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Gary Younge
The boundaries of race in Britain today

It is a trip from the constituency with the lowest proportion of ethnic minority voters in England to the one with the highest that reveals not only the uneven range of Britain's physical landscape, but its racial landscape too.

Look at the CD racks in towns, the restaurants in the smallest village high streets or watch a football match on any pub television and you get a sense of how much British culture has changed as a result of postwar migration. In contrast, listen to the election debate about immigration and you'll realise how little our political culture has altered.

Having receded as a decisive electoral issue for the best part of a quarter of a century, "immigration" is back. In a Populus Tracker poll in the Times last week, immigration and asylum emerged as the fourth most likely issue to influence votes. At the same stage in the elections of 2001 and 1997 it did not rank at all.

And it is back in an ugly manner reminiscent of the racially-charged 1960s, when in the 1964 Smethwick byelection Conservative Peter Griffiths won with the slogan: "If you want a nigger for a neighbour, vote Labour." Cast an eye over the 2005 election literature of Bob Spink, Tory candidate for Castle Point in Essex, which asks: "What bit of 'send them back' don't you understand Mr Blair?" and it seems little has changed in the intervening years.

In the constituency of St Ives, once a true-blue Tory constituency until the Liberal Democrats won it in 1997, a black face can still turn heads and twitch curtains. With around 0.1% of the voters of black or ethnic minorities the tidal wave of change that has swept through most of Britain since the arrival of Windrush almost 60 years ago has barely caused a ripple here.

"A lot of people have not looked at themselves or their organisations for quite a long time here," says Eileen Bortey, chairwoman of Cornwall's Council for Racial Equality. "You still get quite senior people who should know better referring to 'coloureds' and 'half-castes'." In Padstow, they still take to the streets in black face and Afro wigs to sing minstrel songs for their annual Darkie Day celebrations.

Meanwhile the temporary and low-paid jobs that prevail in Cornwall, the poorest county in Britain, have been filled by up to 20,000 migrants from eastern Europe and other poorer parts of the EU. "They are mostly in agricultural work, care homes, hotel and catering," says Jonny Lovell, diversity officer of West Cornwall Together. "A lot of them do seasonal work and other jobs where there are not enough local people to fill the vacancies."

So even here, where most migrants are from the home counties, immigration plays big.

"It's the one resonance issue that's favouring the Tories," says Andrew George, Lib Dem MP for St Ives, who has a 10,053 majority. "On the doorstep people aren't saying: 'I'm voting Conservative because of their tax spending plans'. People have been saying, 'We only came down here to get away from the blacks', and there was no self-consciousness about saying it out loud. I'm very disturbed about it."

In Croydon Central, Conservative candidate Andrew Pelling's leaflets show a world map with an arrow pointing to Croydon with the headline "Unlimited Immigration'.' In Perth, where Douglas Taylor seeks to stop hordes of foreign jobseekers heading for the north of Scotland, the message is: "Voters face a clear choice at this election - unlimited immigration under Labour or fair and controlled immigration with the Conservatives."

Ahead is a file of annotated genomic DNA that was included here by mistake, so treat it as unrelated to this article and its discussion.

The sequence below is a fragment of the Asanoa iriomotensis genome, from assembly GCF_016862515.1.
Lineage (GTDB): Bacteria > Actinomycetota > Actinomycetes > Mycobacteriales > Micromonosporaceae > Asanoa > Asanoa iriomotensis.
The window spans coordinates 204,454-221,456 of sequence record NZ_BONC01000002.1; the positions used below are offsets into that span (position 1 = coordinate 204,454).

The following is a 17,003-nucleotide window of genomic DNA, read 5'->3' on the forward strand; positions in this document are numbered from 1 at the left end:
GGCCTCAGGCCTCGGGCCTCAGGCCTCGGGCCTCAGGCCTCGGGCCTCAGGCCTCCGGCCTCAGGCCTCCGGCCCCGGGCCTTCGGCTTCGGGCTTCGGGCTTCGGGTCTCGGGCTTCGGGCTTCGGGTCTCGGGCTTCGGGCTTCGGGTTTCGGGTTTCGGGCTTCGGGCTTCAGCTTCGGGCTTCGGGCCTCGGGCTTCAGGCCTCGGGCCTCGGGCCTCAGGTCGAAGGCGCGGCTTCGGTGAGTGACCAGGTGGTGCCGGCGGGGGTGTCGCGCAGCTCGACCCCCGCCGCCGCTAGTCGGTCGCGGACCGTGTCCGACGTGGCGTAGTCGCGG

The question of how to regulate the flow of people into a country with an ageing population and acute labour shortages in certain areas is an important one. But the debate in Britain has been chronically misinformed. A Mori poll from 2003 showed that Britons overestimate the proportion of immigrants in the country by between three- and four-fold. And asylum and immigration - two quite separate if related issues - have been conflated in the national conversation as though they are synonymous.

For many people "immigration" is a code word for non-white people, regardless of where they are from. "No offence," said a ruddy-faced retired man I met in Portland, Dorset, just before he caused offence. "You've got a job. You've done well for yourself. But a lot of them come here with their hand out and there's got to be limits."

The Conservatives deny they are playing the race card. "Maybe they're not playing the race card," says Andrew George. "But they're playing the immigration card and that's right next to the race card in the deck."

Either way it seems to be having some effect. In the constituency of Dorset South, with Labour's slimmest majority of just 153, Jim Knight says it plays well with the pensioners, who may be struggling and feel resources are being diverted from them. "It could just put enough of our supporters off turning out."

Mr Knight's opponent, Ed Matts, made national news after he doctored a photograph of himself that turned a protest supporting a refugee family's right to stay in the country into one calling for controlled immigration. But no one I spoke to in Weymouth seemed that bothered by it and, with the exception of a passing, mocking reference at a hustings in Portland, the issue was not addressed.

However, over the past week it has become clear that in using the immigration card the Conservatives may be overplaying their hand.

"I'm surprised at how prominent Michael Howard has made immigration," says Tariq Modood, a sociology professor at Bristol university and author of Multicultural politics: Racism, ethnicity and Muslims in Britain.